Perceivably reflecting the outsider perspective of the GCC set –as an exhibition set apart by its location in Mayfair and its ‘delegates’ transplanted from the Gulf to the Swiss mountains –so too does the green triangular display of the Maraya Video Archive at the multi-level Moving Image art fair present a similar vantage point. It features video works by three UAE-based artists, Alaa Edris, Nermine Hammam and Karim Al Husseini under a title explicitly referencing the geopolitical nature of their presence. Between Edris’ expressionistic montage of pre-confederation British film documentation and personal footage in ‘Kharareef’ and Al Husseini’s poignant mixed-media narrative on the dispersal of his family’s Palestinian roots across the globe in ‘Dew Not’, the display not only illustrates their experience as unique but as a fundamentally, and problematically, alien one. It’s very proximity to Constant Dullaart’s stunning ‘Niagara Falls, Special Economic Zone PRC, HD VIDEO’ –a single shot video of said miniature natural wonder at China’s ‘The Windows of the World’ theme park in Shenzen focussed on an unaware couple posing for photos –exposes the problem of the artist as outsider looking in. Those issues of patronage and intervention it raises are echoed in the intrusion of a Mountain Dew delivery truck and a ship marked “UN” in Al Husseini’s video, pointing toward a type of occupation, beyond the Israeli kind and to a corporate and humanitarian one.
Hence, the Maraya Video Archive display’s situation between Cliff Evans’ play on Jasper Johns’ work of the same name, ‘Flag’, and Jonathan Monaghan’s CGI animation, ‘Mothership’. One, a digital simulation of its familiar stars and stripes made up entirely of drones, watching its audience and awaiting orders to strike. The other, a more insidious system of control realised in its ubiquitous popular cultural tropes and the entertainment industry’s art of emotional manipulation and propaganda by littering the surreal landscape with images of Marvel superheroes, London city discworlds and that flying ‘mothership’ propelled by a Fed Ex engine.
As anecdotal evidence of a world view externally shaped, Eve Sussman and Simon Lee’s ‘Seitenflügel’, a floor down, tricks my eyes into thinking its a large-scale projection of an iPhone interface from a distance but turns out to be a stylised view of apartment windows inhabited by the artists’ Berliner neighbours. More than an insight into our everyday voyeurism, said incidental confusion for a smartphone is a telling illustration of modern life as State control via the consensus rule of an inward and outward-looking screen. In some ways the National #Selfie Portrait Gallery, curated by Kyle Chayka and Marina Galperina subverts that system in 16 commissions from emerging artists. As a showcase of short-form video contributions based around the digital self-portrait, or “selfie”, artistJennifer Chan mediates her recent feline phase, also performed on twitter, by literally drawing the ‘Cat Ears’ of its title on a pixelated shot of herself saying “my dick”, while ever-prolific Darling presents herself nude and in a sunbed, all Žižek quotes and apocalyptic self-obsessions vocalised through a pitched-up voiceover (“like me ya know I jus wanna look good naked”) in ‘Lil Icarus’. Paul Outlaw and Jennifer Catron literally devour each other, in the form of busts fashioned from food, in ‘Succulent’. Anthony Antonellis mediates himself, to himself, through his macbook screen, flesh fading into his keyboard, while Daniel Swan’s self is represented by the dazzling cover of a smartphone facing outward in Selfie Video Loop.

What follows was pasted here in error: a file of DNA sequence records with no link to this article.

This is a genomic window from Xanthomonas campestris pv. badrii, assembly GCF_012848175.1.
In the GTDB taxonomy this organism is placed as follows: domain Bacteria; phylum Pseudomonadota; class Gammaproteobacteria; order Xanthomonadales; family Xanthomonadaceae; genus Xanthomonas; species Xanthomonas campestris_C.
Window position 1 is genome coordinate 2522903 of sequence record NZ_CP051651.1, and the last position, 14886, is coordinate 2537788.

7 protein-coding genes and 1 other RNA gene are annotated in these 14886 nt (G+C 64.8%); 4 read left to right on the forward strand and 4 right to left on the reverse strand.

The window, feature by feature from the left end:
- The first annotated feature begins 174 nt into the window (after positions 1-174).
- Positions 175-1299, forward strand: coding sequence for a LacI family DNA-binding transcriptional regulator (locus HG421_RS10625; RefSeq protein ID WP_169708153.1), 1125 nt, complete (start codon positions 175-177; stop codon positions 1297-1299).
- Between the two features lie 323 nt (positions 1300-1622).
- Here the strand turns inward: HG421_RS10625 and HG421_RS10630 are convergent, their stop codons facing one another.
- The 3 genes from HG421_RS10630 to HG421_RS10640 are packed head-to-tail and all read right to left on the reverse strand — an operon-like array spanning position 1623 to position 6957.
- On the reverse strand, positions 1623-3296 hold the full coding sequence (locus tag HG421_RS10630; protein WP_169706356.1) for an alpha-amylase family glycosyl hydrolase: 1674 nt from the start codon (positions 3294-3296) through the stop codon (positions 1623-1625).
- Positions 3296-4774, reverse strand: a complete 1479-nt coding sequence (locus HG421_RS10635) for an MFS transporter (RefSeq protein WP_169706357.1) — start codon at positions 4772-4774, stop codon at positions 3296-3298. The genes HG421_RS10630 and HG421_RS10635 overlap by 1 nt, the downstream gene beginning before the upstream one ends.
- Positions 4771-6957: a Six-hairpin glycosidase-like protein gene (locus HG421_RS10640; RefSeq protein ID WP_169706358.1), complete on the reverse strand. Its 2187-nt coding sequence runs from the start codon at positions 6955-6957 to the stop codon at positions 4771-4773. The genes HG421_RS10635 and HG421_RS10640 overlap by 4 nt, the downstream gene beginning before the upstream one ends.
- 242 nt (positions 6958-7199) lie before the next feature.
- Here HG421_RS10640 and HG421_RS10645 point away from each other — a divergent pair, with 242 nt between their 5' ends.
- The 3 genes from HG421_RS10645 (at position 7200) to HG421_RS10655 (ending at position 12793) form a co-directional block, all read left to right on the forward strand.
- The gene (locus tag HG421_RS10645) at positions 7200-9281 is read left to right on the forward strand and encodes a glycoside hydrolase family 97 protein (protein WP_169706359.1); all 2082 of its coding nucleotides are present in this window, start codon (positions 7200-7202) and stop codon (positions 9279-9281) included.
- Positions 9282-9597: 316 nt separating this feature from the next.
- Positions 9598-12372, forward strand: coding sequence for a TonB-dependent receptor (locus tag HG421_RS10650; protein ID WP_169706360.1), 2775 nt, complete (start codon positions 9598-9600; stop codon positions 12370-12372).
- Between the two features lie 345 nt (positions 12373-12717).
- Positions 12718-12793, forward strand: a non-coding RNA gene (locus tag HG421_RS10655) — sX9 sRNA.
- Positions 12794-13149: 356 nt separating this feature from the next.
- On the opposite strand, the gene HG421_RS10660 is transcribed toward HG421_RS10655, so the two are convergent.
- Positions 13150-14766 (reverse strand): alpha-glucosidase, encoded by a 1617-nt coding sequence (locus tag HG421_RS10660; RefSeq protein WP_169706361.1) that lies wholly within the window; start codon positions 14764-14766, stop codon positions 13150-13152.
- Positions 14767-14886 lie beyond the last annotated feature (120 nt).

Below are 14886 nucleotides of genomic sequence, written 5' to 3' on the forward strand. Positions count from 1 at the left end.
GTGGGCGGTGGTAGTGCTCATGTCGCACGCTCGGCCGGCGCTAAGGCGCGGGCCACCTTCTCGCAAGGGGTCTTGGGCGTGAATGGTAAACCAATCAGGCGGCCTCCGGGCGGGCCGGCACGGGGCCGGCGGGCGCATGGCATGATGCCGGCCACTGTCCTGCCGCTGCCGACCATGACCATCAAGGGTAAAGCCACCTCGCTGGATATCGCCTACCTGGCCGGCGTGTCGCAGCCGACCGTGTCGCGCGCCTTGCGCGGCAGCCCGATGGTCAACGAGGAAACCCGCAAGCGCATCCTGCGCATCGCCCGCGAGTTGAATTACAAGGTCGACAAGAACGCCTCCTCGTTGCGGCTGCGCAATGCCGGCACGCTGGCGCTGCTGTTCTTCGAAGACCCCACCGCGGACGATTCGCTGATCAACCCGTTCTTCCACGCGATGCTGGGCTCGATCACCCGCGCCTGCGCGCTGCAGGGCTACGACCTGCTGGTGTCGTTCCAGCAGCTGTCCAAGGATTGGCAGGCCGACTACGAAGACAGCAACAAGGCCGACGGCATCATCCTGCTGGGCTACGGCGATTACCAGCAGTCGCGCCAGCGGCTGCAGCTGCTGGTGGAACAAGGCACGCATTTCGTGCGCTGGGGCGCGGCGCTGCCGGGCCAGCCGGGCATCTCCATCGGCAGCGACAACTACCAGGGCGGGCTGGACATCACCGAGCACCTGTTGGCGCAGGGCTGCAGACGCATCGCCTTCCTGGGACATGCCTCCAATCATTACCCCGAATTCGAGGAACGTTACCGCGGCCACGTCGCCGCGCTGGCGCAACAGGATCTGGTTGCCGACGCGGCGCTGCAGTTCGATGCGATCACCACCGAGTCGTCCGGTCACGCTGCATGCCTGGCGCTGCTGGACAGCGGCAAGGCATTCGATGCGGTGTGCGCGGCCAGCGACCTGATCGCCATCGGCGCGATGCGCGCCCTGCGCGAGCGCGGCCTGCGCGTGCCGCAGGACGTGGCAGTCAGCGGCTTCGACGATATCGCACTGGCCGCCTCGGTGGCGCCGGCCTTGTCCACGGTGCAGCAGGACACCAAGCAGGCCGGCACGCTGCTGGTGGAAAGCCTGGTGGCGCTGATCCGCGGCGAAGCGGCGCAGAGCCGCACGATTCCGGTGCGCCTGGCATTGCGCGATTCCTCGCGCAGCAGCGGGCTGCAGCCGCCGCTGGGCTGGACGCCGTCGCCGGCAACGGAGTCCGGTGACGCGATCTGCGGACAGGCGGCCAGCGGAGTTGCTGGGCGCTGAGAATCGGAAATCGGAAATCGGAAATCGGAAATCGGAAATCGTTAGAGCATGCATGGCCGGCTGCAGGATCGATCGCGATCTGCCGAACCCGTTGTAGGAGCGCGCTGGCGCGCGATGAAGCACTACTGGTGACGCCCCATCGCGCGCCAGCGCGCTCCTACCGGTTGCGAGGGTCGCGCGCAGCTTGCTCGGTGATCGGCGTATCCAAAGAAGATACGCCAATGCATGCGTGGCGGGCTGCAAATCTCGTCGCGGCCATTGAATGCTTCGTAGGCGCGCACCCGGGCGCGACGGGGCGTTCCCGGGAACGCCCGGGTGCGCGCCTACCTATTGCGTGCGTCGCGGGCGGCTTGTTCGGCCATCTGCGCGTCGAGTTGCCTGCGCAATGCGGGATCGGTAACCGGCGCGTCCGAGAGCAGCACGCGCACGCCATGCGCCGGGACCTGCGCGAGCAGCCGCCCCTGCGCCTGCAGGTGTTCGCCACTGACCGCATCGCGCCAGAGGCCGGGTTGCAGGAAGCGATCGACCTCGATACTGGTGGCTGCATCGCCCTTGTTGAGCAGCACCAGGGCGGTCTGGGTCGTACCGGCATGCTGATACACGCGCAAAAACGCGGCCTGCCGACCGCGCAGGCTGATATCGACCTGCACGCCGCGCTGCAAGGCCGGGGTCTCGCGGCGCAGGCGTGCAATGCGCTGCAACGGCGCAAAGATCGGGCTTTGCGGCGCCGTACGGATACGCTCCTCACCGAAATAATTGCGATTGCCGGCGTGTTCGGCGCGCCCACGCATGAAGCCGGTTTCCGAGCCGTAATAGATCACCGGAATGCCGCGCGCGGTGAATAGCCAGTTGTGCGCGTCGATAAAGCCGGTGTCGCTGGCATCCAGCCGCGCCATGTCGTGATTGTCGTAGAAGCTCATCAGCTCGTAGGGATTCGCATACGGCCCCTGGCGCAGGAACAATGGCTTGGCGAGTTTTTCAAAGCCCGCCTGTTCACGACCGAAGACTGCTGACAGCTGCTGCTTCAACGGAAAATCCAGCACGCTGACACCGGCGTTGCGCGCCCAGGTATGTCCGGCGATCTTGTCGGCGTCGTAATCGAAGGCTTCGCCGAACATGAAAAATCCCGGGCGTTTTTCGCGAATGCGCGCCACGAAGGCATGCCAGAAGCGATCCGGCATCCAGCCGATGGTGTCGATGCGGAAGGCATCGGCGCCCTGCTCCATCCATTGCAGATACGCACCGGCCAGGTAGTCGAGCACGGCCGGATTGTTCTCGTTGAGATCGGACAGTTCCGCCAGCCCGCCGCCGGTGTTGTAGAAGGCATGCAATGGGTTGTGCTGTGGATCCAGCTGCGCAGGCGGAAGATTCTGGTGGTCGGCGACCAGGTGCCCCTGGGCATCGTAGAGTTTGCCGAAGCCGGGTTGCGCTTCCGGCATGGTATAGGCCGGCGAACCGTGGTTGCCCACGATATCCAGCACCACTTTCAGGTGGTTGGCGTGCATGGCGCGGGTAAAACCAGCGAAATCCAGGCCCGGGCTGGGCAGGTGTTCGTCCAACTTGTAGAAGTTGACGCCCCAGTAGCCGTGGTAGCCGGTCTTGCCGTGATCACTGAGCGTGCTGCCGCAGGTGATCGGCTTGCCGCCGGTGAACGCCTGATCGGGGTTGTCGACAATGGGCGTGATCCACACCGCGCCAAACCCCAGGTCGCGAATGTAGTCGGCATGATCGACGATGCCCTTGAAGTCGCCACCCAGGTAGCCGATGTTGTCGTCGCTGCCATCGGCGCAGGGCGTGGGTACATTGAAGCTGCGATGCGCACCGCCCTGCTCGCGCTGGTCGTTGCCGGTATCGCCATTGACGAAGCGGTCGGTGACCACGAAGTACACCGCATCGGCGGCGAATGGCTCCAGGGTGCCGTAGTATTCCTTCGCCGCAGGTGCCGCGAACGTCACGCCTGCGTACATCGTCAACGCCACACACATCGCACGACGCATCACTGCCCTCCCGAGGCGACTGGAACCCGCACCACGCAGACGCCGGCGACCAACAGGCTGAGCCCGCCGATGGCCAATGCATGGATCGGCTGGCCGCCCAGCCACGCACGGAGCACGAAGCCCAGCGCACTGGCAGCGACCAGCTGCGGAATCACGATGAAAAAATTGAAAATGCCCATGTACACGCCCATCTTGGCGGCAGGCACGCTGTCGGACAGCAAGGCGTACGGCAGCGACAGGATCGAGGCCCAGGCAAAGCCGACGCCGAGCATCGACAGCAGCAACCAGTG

Pronouncing this form of self-mediation a “democratic artistic medium”, the N#SPG press release assumes the concept of liberal freedom –from political autonomy to access to technology –isn’t still a privilege afforded a lucky few, here demonstrated in a collection of works by EU and US-based artists only. Again, it’s a hard reality physically realised by their positioning on opposite ends of the same room and in view Al Husseini’s ‘Dew Not’. Meanwhile, a general public still hostile to the dynamic net art community, the consciously exhibitionistic nature of National #Selfie Portrait Gallery especially, was aptly summarised in a tweet by fellow ‘selfie’ contributor Petra Cortright. A link to the 700-plus comments (“each more LOL than the next”) on a Yahoo News article on the exhibition with the ‘narcissistics’, ‘not arts’ and ‘I could do thats’ liberally heaped on the resounding thumbs down from the Yahoo.com readership.
This very focus on ‘real art’ and what legitimises it is a recurring theme on the Frieze Fringe, resonating through to the Sunday Art Fair as it establishes its place in the hierarchy of cultural value. The Ambika space is less ‘white cube’ and more “vast concrete construction hall”, speaking to the nature of the fair, down the road from Frieze London and showing artists just outside or halfway in to the big leagues. The ICA: Off-Site video showcase features Sophia Al Maria and Fatima Al Qadiri’s ‘HOW CAN I RESIST U’and Martin Arnold’s unsettling ‘Hydra’ video loop, an animation reduced to its eyes, teeth and salivating tongue, making reference to the sexualised nature of children’s TV and resembling the creepy Cheshire Cat of Disney’s Alice in Wonderland. Katja Novitskova’s ‘Branching IV’and ‘Approximation VIII’ digital print cut outs and Avery Singer’s acrylics on canvas, grey and ungraspable geometric forms, in ‘Exhibitionist’ and ‘Dancers Around an Effigy to Modernism’ keep things abstract, expressing a contemporary tension between overtly political art concerned with the exploitation behind image production –most explicitly illustrated by Harry Sanderson’s Unified Fabric –and a growing concern with lofty philosophical concepts, potentially in response to imminent environmental catastrophe, even human extinction.
That’s a possibility George Henry Longly attempts to counteract in his rather dazzling marble tablets that look like they could survive the ravages of time in a way that a MOV file won’t. Respectively engraved with “GHL”, “SORRY”, “Don’t be an Asshole”, among other things, and studded with gilded tubes of YSL “Touche Éclat” complexion highlighters and silver plated “poppers”, Longly speaks to said fatalistic outlook by evoking a sense of knowing what the problem is, being helpless in resolving it and doing what you do in the meantime. **
Frieze Art Fair runs in London’s Regent’s Park annually in October. The fringe events happen elsewhere.
Header image: #fuckfrieze: Scenes from JD’s Neuliberal London. Image courtesy of Jesse Darling.